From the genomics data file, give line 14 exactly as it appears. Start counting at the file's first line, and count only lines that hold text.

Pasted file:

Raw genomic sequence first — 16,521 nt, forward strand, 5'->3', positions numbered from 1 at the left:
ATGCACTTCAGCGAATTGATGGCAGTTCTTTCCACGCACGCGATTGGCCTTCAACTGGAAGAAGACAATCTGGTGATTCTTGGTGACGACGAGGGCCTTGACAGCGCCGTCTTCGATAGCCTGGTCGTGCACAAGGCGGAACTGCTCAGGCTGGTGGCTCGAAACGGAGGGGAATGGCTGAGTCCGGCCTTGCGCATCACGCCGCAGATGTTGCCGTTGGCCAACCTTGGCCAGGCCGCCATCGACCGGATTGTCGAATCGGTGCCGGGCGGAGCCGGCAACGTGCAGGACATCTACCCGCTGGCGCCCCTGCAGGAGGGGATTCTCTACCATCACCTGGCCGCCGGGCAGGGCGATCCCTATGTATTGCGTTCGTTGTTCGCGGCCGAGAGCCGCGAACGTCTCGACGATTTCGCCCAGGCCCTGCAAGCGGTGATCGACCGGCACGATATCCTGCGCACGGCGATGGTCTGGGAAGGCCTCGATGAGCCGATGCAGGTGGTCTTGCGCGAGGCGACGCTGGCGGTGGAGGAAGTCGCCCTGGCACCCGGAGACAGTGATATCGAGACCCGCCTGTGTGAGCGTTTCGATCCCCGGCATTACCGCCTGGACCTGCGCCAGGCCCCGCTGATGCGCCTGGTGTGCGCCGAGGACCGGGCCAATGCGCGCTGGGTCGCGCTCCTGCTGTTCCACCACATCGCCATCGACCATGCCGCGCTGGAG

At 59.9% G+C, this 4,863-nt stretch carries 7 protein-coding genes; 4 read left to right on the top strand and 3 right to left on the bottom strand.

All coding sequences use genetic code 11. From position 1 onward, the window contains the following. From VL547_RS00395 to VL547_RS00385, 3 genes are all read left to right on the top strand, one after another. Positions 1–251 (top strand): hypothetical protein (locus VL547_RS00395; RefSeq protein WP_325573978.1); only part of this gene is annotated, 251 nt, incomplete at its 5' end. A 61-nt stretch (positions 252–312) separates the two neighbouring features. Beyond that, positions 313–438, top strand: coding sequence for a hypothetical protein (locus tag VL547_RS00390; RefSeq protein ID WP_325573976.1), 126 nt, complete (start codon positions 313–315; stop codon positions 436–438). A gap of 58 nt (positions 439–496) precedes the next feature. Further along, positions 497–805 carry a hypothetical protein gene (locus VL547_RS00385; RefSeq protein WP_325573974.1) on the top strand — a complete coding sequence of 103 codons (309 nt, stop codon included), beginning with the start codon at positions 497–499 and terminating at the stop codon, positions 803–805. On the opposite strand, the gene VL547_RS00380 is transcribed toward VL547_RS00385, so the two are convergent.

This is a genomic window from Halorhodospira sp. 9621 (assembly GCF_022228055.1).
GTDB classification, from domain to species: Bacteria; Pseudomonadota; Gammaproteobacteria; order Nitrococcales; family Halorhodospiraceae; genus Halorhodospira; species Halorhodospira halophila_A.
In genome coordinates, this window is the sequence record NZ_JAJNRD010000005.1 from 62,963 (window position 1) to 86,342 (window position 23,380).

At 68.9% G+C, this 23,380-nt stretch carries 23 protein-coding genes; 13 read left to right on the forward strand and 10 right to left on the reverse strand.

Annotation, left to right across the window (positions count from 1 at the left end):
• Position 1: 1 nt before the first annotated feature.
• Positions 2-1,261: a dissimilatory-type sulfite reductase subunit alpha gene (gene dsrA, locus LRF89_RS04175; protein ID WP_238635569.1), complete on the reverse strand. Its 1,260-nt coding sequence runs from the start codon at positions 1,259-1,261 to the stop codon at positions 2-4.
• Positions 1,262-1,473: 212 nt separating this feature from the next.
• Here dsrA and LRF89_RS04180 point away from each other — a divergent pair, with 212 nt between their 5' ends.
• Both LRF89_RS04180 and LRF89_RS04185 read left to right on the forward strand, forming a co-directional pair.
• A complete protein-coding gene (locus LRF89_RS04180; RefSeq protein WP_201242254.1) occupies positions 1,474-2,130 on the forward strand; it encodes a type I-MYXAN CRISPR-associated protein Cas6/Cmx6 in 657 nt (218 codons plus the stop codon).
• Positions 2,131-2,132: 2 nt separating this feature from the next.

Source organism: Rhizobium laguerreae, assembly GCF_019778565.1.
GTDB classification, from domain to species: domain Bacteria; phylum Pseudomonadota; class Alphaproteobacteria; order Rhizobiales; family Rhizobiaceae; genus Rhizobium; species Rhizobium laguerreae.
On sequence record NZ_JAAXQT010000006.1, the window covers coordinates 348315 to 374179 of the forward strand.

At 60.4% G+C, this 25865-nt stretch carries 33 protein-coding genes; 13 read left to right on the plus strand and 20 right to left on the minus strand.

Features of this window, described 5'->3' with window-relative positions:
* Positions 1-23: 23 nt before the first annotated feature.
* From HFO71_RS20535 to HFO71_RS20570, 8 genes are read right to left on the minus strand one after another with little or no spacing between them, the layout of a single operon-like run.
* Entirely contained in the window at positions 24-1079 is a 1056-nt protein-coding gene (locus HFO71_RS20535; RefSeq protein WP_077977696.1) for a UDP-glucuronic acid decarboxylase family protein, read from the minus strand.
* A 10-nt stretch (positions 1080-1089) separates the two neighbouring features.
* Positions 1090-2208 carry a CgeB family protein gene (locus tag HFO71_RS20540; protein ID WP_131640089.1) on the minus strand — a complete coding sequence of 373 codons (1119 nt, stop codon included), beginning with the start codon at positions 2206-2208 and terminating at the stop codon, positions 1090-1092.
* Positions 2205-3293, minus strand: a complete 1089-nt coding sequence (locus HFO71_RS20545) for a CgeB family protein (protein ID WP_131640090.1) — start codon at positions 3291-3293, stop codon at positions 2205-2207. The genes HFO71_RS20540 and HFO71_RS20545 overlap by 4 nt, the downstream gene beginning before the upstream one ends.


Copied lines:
• Both LRF89_RS04180 and LRF89_RS04185 read left to right on the forward strand, forming a co-directional pair.